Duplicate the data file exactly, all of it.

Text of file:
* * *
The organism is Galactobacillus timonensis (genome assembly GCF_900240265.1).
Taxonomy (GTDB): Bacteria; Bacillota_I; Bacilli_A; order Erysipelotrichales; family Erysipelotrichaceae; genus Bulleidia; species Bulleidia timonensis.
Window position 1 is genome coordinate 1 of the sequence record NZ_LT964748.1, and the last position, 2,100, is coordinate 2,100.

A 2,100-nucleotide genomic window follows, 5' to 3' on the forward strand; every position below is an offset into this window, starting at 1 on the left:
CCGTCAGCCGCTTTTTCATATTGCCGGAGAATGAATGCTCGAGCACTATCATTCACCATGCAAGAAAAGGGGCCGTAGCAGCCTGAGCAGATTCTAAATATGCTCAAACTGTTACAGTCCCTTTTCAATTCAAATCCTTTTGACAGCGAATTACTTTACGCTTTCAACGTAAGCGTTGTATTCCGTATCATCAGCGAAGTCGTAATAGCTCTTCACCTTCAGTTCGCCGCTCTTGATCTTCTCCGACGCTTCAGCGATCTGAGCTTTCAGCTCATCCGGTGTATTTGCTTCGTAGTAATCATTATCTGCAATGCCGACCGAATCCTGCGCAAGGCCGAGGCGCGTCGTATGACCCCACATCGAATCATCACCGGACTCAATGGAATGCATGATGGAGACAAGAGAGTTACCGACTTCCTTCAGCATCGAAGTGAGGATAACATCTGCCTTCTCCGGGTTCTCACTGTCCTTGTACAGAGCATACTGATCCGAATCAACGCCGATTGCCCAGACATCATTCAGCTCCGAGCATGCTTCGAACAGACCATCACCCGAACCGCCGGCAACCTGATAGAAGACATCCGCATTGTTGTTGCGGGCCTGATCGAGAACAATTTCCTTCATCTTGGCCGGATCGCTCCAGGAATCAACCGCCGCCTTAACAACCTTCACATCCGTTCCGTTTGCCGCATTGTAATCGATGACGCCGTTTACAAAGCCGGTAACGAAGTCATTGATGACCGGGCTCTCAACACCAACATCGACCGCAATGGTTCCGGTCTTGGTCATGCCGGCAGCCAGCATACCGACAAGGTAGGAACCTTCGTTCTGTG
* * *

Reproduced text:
The organism is Galactobacillus timonensis (genome assembly GCF_900240265.1).
Taxonomy (GTDB): Bacteria; Bacillota_I; Bacilli_A; order Erysipelotrichales; family Erysipelotrichaceae; genus Bulleidia; species Bulleidia timonensis.
Window position 1 is genome coordinate 1 of the sequence record NZ_LT964748.1, and the last position, 2,100, is coordinate 2,100.

A 2,100-nucleotide genomic window follows, 5' to 3' on the forward strand; every position below is an offset into this window, starting at 1 on the left:
CCGTCAGCCGCTTTTTCATATTGCCGGAGAATGAATGCTCGAGCACTATCATTCACCATGCAAGAAAAGGGGCCGTAGCAGCCTGAGCAGATTCTAAATATGCTCAAACTGTTACAGTCCCTTTTCAATTCAAATCCTTTTGACAGCGAATTACTTTACGCTTTCAACGTAAGCGTTGTATTCCGTATCATCAGCGAAGTCGTAATAGCTCTTCACCTTCAGTTCGCCGCTCTTGATCTTCTCCGACGCTTCAGCGATCTGAGCTTTCAGCTCATCCGGTGTATTTGCTTCGTAGTAATCATTATCTGCAATGCCGACCGAATCCTGCGCAAGGCCGAGGCGCGTCGTATGACCCCACATCGAATCATCACCGGACTCAATGGAATGCATGATGGAGACAAGAGAGTTACCGACTTCCTTCAGCATCGAAGTGAGGATAACATCTGCCTTCTCCGGGTTCTCACTGTCCTTGTACAGAGCATACTGATCCGAATCAACGCCGATTGCCCAGACATCATTCAGCTCCGAGCATGCTTCGAACAGACCATCACCCGAACCGCCGGCAACCTGATAGAAGACATCCGCATTGTTGTTGCGGGCCTGATCGAGAACAATTTCCTTCATCTTGGCCGGATCGCTCCAGGAATCAACCGCCGCCTTAACAACCTTCACATCCGTTCCGTTTGCCGCATTGTAATCGATGACGCCGTTTACAAAGCCGGTAACGAAGTCATTGATGACCGGGCTCTCAACACCAACATCGACCGCAATGGTTCCGGTCTTGGTCATGCCGGCAGCCAGCATACCGACAAGGTAGGAACCTTCGTTCTGTG